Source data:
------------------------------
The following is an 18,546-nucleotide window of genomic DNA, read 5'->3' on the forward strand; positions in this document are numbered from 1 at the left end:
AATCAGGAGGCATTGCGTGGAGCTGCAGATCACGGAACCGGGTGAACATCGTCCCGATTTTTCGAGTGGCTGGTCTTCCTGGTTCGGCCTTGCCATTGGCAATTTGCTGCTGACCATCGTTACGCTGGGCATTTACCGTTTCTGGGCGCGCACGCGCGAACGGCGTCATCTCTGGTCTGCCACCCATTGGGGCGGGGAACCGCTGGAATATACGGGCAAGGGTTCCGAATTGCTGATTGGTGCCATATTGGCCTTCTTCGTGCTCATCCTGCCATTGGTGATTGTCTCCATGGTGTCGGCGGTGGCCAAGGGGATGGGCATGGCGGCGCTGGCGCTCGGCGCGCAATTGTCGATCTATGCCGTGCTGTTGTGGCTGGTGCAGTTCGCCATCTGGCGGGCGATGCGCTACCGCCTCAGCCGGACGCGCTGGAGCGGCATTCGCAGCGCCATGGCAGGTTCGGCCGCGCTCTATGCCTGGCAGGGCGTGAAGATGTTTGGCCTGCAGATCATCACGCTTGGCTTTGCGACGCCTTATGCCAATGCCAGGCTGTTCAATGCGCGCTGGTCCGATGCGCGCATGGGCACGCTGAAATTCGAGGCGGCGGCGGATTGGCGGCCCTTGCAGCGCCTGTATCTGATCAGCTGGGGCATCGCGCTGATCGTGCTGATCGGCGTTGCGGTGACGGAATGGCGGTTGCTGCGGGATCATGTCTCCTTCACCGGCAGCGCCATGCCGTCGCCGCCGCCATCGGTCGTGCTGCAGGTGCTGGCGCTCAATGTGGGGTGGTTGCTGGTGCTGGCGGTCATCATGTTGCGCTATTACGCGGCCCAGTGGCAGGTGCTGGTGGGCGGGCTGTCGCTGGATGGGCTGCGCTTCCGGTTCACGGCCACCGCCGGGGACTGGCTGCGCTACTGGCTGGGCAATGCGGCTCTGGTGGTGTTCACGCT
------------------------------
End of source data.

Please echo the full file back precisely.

The following is an 18,546-nucleotide window of genomic DNA, read 5'->3' on the forward strand; positions in this document are numbered from 1 at the left end:
AATCAGGAGGCATTGCGTGGAGCTGCAGATCACGGAACCGGGTGAACATCGTCCCGATTTTTCGAGTGGCTGGTCTTCCTGGTTCGGCCTTGCCATTGGCAATTTGCTGCTGACCATCGTTACGCTGGGCATTTACCGTTTCTGGGCGCGCACGCGCGAACGGCGTCATCTCTGGTCTGCCACCCATTGGGGCGGGGAACCGCTGGAATATACGGGCAAGGGTTCCGAATTGCTGATTGGTGCCATATTGGCCTTCTTCGTGCTCATCCTGCCATTGGTGATTGTCTCCATGGTGTCGGCGGTGGCCAAGGGGATGGGCATGGCGGCGCTGGCGCTCGGCGCGCAATTGTCGATCTATGCCGTGCTGTTGTGGCTGGTGCAGTTCGCCATCTGGCGGGCGATGCGCTACCGCCTCAGCCGGACGCGCTGGAGCGGCATTCGCAGCGCCATGGCAGGTTCGGCCGCGCTCTATGCCTGGCAGGGCGTGAAGATGTTTGGCCTGCAGATCATCACGCTTGGCTTTGCGACGCCTTATGCCAATGCCAGGCTGTTCAATGCGCGCTGGTCCGATGCGCGCATGGGCACGCTGAAATTCGAGGCGGCGGCGGATTGGCGGCCCTTGCAGCGCCTGTATCTGATCAGCTGGGGCATCGCGCTGATCGTGCTGATCGGCGTTGCGGTGACGGAATGGCGGTTGCTGCGGGATCATGTCTCCTTCACCGGCAGCGCCATGCCGTCGCCGCCGCCATCGGTCGTGCTGCAGGTGCTGGCGCTCAATGTGGGGTGGTTGCTGGTGCTGGCGGTCATCATGTTGCGCTATTACGCGGCCCAGTGGCAGGTGCTGGTGGGCGGGCTGTCGCTGGATGGGCTGCGCTTCCGGTTCACGGCCACCGCCGGGGACTGGCTGCGCTACTGGCTGGGCAATGCGGCTCTGGTGGTGTTCACGCT